A reader wants to know about rimfires for rabbit control

Q: I was going to apply for a certificate for a .22 rimfire rifle for rabbit control, but I am now tempted to go for a .17 HMR. What can you tell me about the cartridge?

A: Mike says: There are quite a few .17 rifle cartridges, both centrefire and rimfire. HMR stands for Hornady Magnum Rimfire, and the cartridge is the fastest rimfire available. It came out in the early 2000s.

At 17 grains, the bullet is lighter than a .22 rimfire, records 2,550 feet per second at the muzzle, and in the right rifle and in good conditions, can shoot half-inch groups at 100 yards. You won’t achieve performance like that in field conditions, but you should get good accuracy – the the added bonus of a flat trajectory and not too much wind drift.

Rabbiting with rimfires

Simon Whitehead writes:

Now that the clocks have gone forward, the extended daylight hours and rising temperatures mean the rabbits are no longer using up as much energy to keep warm.

The spring barley is growing quickly, the beet is poking its head through and the wheat has reached an irritating height where a rabbit can bob down and disappear. This gives rabbits an extra sense of security and encourages them to squat rather than run when alarmed.

With this in mind, and the appearance of so many juvenile rabbits, springtime offers some fantastic shooting for pot hunters and pest controllers alike.

Rifles for rabbit shooting 

In my gun cabinet I have three rifles that I use for rabbit shooting: a firearms-rated .22 air rifle, a .17HMR and a .22 rimfire. Of these, the rimfire stands head and shoulders above the rest as the instrument to use. The reasons include range, cost, effectiveness, consistency and noise. The cost of the ammunition is fairly low compared with that of the .17HMR. If you shoot for the pot or profit, the carcass damage is also significantly different from a .17HMR.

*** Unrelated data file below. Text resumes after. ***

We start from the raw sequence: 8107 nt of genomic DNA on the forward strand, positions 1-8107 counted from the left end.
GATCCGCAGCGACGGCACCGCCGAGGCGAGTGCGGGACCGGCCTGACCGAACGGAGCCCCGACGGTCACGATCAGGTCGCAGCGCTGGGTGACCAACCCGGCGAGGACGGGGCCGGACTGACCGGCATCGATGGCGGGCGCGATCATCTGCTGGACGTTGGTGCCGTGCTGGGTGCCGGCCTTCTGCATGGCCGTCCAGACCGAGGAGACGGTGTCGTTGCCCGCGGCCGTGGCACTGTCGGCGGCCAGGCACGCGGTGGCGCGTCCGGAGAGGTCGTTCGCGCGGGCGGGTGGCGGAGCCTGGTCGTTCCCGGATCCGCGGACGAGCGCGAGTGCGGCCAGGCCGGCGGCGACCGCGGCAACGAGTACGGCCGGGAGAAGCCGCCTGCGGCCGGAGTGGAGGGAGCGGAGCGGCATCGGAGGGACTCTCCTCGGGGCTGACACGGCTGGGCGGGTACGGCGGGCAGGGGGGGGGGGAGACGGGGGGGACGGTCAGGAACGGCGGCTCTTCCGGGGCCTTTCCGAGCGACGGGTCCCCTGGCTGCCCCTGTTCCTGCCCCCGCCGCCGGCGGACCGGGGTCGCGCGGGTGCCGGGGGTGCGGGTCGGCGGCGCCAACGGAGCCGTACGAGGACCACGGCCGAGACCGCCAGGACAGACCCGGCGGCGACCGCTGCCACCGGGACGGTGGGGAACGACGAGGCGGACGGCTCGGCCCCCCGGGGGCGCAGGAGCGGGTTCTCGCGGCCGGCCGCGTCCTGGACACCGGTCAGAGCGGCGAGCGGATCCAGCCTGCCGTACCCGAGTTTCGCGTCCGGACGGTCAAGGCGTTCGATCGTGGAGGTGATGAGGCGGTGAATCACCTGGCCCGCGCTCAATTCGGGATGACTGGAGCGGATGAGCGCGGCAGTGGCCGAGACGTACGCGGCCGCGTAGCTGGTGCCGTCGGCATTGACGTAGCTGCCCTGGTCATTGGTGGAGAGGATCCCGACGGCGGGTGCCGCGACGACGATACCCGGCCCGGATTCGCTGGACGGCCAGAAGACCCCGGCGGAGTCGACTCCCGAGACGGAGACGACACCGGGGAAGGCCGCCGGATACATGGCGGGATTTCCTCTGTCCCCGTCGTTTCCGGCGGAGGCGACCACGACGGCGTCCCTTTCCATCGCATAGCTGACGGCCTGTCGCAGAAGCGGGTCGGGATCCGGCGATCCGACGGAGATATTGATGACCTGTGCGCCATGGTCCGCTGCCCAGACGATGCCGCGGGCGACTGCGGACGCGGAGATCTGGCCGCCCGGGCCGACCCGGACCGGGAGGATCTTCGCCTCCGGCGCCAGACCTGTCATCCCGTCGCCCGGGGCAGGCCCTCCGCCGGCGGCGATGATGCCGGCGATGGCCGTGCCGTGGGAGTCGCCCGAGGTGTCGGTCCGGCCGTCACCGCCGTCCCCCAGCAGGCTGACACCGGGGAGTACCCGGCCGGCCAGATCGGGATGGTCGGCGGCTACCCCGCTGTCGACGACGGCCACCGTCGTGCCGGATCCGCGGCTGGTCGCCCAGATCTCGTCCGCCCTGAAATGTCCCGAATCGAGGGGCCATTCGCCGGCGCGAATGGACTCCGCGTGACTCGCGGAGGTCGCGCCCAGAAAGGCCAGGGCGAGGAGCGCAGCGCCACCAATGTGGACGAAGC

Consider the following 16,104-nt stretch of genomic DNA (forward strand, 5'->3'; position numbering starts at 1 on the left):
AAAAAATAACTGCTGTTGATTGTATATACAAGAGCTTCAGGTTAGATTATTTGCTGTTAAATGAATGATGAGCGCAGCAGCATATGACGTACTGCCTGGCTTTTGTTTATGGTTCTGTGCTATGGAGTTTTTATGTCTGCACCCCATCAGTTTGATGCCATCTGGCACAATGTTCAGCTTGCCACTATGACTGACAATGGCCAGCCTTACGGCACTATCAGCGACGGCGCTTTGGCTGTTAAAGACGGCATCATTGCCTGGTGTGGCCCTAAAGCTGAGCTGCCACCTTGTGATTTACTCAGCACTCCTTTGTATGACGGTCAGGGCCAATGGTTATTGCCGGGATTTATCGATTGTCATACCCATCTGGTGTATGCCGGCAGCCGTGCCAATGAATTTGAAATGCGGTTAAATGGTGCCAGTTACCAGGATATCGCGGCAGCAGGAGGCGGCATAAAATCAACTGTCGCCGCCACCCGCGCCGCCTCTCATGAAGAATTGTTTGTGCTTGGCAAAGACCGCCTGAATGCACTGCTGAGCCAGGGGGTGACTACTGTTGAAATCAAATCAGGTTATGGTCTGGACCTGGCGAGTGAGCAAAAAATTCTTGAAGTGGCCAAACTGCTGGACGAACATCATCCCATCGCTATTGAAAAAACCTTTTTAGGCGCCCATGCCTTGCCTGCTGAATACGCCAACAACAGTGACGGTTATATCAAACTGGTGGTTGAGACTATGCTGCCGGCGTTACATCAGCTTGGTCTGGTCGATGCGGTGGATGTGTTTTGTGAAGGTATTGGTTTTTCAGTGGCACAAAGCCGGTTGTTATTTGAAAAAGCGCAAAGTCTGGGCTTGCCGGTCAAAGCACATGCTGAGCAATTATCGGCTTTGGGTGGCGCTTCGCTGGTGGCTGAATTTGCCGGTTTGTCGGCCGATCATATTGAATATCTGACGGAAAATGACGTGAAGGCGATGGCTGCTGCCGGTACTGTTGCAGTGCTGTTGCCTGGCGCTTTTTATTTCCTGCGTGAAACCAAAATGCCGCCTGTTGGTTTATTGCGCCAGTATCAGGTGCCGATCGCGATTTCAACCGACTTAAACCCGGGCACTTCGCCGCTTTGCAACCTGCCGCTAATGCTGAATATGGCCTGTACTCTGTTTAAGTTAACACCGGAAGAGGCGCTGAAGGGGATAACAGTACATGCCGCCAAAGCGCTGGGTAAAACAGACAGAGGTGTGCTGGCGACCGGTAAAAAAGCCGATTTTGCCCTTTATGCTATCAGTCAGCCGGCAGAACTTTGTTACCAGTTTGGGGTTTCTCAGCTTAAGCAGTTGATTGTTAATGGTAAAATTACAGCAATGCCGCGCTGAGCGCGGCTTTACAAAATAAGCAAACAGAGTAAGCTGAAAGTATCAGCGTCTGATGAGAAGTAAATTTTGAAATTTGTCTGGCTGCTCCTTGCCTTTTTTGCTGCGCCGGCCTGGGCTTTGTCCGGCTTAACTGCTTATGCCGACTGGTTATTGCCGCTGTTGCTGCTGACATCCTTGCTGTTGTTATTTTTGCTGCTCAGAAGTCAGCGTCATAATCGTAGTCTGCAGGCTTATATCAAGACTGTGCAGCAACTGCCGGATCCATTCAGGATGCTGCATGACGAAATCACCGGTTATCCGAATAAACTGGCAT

Though I use my .17HMR purely for pest control, it is no replacement for my rimfire, but it is a useful gun to have. This also applies to my air rifle. Having a choice of three guns gives me an adaptability to shoot safely in almost any given situation.

Any shot must be safe and humane

Whatever calibre used, any shot taken has to be a safe one. Not only do you have to deem it safe, but it has to hit the right spot to give a humane kill. You need to know the ground you are shooting on well, especially if the public has access to it.

Time spent practising with life-sized targets at differing distances is time well spent. It helps your accuracy and allows you to gauge the various sizes of the silhouettes at different distances.

An accurate and silent shot

For reliable accuracy, I currently shoot an Anschutz bolt-action .22LR, which is fitted with a sound moderator. I carry my spare magazines in a clean, dust-proof container and I prefer to use Winchester subsonic bullets. The scope is a Hawke Sport HD 3-9×50. For night-time work, I use an LEDray Tactical 700 that sits on top of the scope without hampering performance or manoeuvrability when shooting from inside my truck or from the sticks. This is essential when I want to move around safely without accidentally knocking anything.

After shooting this rifle for a few years, it fits like a glove. With spare magazines at the ready, it makes for relaxed shooting zeroed in at 50 paces, and I rarely shoot a rabbit at more than 70 paces.

Practising your fieldcraft techniques is always invaluable. You can sit in a high chair, in a truck or under a hedge and observe the behaviour of the rabbits and any other wildlife that happens to pass by.

To keep my focus, I have to be warm and dry, and I must blend in with my environment.

Once you are ready to go rabbit shooting with a rifle, you need to decide which style to adopt. Do you want to hunt from a vehicle or quad, either using the vehicle as a hide, or, if discretion is required, at night with a lamp or nightvision equipment? You might choose to go stalking on the hoof with a set of sticks or sit inside a natural hide and ambush the rabbits as they come out to feed.

Daylight shooting

For me, however, nothing beats daylight shooting when the rabbits are feeding eagerly. Sitting motionless, the first rabbit presents a safe shot. With the sound moderator dampening the noise, the rabbit drops. Sometimes a few of its fellow feeders can be shot before they realise that something isn’t right and head for home. With patience you can shoot quite big bags in early spring adopting this approach.

The rimfire must account for millions of rabbits each year across the UK. Nipping a problematic rabbit population in the bud during the spring and summer months not only saves the farmers’ crops, it provides thousands of sportsmen plenty of enjoyable and affordable shooting.